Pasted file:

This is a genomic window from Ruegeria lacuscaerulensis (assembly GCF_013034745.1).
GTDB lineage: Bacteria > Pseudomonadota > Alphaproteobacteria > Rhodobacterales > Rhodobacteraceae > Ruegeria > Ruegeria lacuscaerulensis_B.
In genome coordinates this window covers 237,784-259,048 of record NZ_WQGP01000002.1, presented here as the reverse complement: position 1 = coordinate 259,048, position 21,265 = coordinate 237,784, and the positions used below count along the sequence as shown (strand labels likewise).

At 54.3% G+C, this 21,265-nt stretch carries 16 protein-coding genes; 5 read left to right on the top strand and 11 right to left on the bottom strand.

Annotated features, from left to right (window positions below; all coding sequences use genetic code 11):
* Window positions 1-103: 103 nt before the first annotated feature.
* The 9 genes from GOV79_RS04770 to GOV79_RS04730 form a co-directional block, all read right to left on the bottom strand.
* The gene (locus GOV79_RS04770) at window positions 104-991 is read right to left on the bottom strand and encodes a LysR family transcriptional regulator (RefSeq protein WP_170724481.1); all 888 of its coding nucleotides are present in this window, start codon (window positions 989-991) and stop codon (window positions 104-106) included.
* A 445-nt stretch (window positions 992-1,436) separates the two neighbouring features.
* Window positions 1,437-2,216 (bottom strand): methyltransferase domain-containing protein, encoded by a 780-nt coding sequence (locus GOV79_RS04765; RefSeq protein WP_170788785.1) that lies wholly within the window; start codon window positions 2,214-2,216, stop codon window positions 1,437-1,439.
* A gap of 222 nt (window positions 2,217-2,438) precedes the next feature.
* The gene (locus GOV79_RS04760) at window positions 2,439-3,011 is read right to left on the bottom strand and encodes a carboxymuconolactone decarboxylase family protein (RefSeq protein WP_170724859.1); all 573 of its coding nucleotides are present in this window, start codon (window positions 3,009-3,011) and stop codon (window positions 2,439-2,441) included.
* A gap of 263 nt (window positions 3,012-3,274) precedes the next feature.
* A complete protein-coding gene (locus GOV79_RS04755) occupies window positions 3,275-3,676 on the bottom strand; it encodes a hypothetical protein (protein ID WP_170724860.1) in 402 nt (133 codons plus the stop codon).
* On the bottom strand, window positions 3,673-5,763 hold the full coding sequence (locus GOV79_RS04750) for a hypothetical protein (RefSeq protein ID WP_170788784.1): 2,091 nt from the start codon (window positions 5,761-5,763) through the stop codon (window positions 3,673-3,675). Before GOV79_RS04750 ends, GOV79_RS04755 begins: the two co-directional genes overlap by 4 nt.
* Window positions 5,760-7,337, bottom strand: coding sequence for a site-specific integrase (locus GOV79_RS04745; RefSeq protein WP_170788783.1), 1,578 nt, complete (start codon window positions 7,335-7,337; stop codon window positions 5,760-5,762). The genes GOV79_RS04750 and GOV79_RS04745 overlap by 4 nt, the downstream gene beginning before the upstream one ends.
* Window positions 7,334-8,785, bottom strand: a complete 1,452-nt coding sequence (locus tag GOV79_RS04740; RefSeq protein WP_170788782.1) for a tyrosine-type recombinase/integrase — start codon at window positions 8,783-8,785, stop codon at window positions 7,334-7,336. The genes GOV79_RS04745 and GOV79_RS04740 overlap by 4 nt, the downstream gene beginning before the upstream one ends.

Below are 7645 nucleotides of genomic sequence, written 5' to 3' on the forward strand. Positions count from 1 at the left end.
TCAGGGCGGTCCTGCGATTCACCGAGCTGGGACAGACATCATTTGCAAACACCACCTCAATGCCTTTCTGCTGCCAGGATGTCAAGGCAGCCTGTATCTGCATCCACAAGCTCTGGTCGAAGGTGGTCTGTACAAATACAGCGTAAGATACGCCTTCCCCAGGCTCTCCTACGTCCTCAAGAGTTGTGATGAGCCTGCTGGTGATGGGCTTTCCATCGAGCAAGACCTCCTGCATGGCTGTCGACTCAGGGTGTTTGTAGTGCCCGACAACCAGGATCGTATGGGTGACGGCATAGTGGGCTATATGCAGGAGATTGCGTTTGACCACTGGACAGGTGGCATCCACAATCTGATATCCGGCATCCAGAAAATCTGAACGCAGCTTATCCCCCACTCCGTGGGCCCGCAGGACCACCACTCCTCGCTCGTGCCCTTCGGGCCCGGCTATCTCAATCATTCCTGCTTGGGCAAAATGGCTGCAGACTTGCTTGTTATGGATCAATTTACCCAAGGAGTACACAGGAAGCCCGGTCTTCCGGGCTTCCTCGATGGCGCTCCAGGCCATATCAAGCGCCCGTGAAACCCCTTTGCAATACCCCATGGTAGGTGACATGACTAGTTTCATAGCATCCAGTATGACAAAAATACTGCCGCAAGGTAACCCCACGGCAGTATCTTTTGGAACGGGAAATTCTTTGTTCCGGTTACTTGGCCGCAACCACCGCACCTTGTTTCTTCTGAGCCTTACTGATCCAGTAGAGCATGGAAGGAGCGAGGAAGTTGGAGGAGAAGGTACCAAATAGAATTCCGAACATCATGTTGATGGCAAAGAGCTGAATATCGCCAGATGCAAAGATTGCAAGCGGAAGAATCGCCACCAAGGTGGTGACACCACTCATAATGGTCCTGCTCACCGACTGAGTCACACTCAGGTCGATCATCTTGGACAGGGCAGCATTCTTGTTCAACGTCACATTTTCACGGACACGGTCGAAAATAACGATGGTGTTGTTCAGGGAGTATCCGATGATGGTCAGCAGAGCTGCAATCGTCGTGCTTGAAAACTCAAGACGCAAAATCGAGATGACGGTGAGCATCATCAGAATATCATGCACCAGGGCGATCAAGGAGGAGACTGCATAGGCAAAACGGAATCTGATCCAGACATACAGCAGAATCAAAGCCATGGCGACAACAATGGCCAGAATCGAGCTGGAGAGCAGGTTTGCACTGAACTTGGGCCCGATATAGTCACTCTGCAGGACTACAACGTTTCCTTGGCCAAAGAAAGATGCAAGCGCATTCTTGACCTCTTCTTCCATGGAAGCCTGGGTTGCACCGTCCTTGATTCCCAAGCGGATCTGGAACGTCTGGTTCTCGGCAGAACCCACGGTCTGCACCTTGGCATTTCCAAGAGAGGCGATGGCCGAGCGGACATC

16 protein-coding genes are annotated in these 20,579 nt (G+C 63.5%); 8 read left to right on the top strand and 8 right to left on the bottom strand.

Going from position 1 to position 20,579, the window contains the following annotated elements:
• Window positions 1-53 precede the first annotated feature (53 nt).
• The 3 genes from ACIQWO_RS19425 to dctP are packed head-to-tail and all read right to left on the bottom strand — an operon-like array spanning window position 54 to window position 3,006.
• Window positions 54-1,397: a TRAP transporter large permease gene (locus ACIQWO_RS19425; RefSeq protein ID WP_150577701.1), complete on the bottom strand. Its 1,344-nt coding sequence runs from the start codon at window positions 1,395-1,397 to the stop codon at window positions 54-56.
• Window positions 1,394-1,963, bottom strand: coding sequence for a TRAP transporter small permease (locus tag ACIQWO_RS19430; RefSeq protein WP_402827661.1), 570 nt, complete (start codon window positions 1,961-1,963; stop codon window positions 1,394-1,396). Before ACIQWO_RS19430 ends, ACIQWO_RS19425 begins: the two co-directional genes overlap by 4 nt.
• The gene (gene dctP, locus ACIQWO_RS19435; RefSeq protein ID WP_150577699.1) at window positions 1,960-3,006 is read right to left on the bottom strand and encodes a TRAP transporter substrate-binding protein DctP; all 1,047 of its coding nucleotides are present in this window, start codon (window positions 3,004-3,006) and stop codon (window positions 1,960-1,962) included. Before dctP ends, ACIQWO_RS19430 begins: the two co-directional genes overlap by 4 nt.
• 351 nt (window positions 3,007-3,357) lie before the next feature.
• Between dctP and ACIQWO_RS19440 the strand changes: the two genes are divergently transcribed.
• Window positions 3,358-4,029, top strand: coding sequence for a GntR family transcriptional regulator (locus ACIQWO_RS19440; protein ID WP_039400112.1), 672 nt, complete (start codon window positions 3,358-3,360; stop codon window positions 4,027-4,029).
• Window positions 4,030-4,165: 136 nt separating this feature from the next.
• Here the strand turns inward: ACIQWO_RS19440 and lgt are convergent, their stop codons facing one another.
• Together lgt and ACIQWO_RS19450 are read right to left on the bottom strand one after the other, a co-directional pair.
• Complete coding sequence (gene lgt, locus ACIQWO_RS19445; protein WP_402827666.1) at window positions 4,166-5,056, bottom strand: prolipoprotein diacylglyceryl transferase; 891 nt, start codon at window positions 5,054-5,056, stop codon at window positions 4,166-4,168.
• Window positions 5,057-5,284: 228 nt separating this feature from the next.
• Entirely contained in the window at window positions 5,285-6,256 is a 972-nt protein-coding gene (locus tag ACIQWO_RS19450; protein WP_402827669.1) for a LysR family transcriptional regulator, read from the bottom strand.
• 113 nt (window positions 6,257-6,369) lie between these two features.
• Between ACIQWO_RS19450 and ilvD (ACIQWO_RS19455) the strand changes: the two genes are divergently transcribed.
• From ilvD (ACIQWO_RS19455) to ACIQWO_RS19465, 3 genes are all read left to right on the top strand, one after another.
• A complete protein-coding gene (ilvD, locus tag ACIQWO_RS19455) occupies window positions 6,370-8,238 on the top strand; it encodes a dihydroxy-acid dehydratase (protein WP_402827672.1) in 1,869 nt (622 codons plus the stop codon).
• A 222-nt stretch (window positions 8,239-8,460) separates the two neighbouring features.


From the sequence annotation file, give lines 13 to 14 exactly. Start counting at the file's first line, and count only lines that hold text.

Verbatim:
* A gap of 263 nt (window positions 3,012-3,274) precedes the next feature.
* A complete protein-coding gene (locus GOV79_RS04755) occupies window positions 3,275-3,676 on the bottom strand; it encodes a hypothetical protein (protein ID WP_170724860.1) in 402 nt (133 codons plus the stop codon).